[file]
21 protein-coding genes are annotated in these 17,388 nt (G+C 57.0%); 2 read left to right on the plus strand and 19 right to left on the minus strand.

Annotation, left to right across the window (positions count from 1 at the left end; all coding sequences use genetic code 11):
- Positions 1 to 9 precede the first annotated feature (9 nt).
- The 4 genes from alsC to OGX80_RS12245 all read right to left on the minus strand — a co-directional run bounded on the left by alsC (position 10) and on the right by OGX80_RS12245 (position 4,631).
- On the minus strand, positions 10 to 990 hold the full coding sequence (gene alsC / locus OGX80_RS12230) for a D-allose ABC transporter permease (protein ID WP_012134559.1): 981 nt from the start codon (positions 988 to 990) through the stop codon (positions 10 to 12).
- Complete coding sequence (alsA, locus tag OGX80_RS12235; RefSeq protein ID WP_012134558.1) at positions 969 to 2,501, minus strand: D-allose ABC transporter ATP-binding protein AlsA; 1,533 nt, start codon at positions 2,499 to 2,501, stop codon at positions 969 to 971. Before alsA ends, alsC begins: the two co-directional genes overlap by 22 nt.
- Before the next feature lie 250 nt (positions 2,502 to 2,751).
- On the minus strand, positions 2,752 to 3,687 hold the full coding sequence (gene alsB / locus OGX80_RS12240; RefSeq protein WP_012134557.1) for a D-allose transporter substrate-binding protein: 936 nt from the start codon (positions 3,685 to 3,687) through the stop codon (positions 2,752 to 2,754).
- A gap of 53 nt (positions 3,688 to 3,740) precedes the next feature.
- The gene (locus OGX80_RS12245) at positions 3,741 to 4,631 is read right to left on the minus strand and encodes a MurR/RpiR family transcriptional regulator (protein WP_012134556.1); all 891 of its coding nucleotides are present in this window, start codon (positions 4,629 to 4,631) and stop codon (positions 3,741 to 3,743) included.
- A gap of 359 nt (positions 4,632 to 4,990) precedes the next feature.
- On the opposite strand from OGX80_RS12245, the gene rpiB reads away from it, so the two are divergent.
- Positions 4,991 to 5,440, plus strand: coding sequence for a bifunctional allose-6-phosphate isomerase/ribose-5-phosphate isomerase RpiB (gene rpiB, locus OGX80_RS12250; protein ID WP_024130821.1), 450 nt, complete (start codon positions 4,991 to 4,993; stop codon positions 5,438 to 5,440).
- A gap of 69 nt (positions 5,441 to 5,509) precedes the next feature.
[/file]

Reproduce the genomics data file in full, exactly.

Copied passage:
21 protein-coding genes are annotated in these 17,388 nt (G+C 57.0%); 2 read left to right on the plus strand and 19 right to left on the minus strand.

Annotation, left to right across the window (positions count from 1 at the left end; all coding sequences use genetic code 11):
- Positions 1 to 9 precede the first annotated feature (9 nt).
- The 4 genes from alsC to OGX80_RS12245 all read right to left on the minus strand — a co-directional run bounded on the left by alsC (position 10) and on the right by OGX80_RS12245 (position 4,631).
- On the minus strand, positions 10 to 990 hold the full coding sequence (gene alsC / locus OGX80_RS12230) for a D-allose ABC transporter permease (protein ID WP_012134559.1): 981 nt from the start codon (positions 988 to 990) through the stop codon (positions 10 to 12).
- Complete coding sequence (alsA, locus tag OGX80_RS12235; RefSeq protein ID WP_012134558.1) at positions 969 to 2,501, minus strand: D-allose ABC transporter ATP-binding protein AlsA; 1,533 nt, start codon at positions 2,499 to 2,501, stop codon at positions 969 to 971. Before alsA ends, alsC begins: the two co-directional genes overlap by 22 nt.
- Before the next feature lie 250 nt (positions 2,502 to 2,751).
- On the minus strand, positions 2,752 to 3,687 hold the full coding sequence (gene alsB / locus OGX80_RS12240; RefSeq protein WP_012134557.1) for a D-allose transporter substrate-binding protein: 936 nt from the start codon (positions 3,685 to 3,687) through the stop codon (positions 2,752 to 2,754).
- A gap of 53 nt (positions 3,688 to 3,740) precedes the next feature.
- The gene (locus OGX80_RS12245) at positions 3,741 to 4,631 is read right to left on the minus strand and encodes a MurR/RpiR family transcriptional regulator (protein WP_012134556.1); all 891 of its coding nucleotides are present in this window, start codon (positions 4,629 to 4,631) and stop codon (positions 3,741 to 3,743) included.
- A gap of 359 nt (positions 4,632 to 4,990) precedes the next feature.
- On the opposite strand from OGX80_RS12245, the gene rpiB reads away from it, so the two are divergent.
- Positions 4,991 to 5,440, plus strand: coding sequence for a bifunctional allose-6-phosphate isomerase/ribose-5-phosphate isomerase RpiB (gene rpiB, locus OGX80_RS12250; protein ID WP_024130821.1), 450 nt, complete (start codon positions 4,991 to 4,993; stop codon positions 5,438 to 5,440).
- A gap of 69 nt (positions 5,441 to 5,509) precedes the next feature.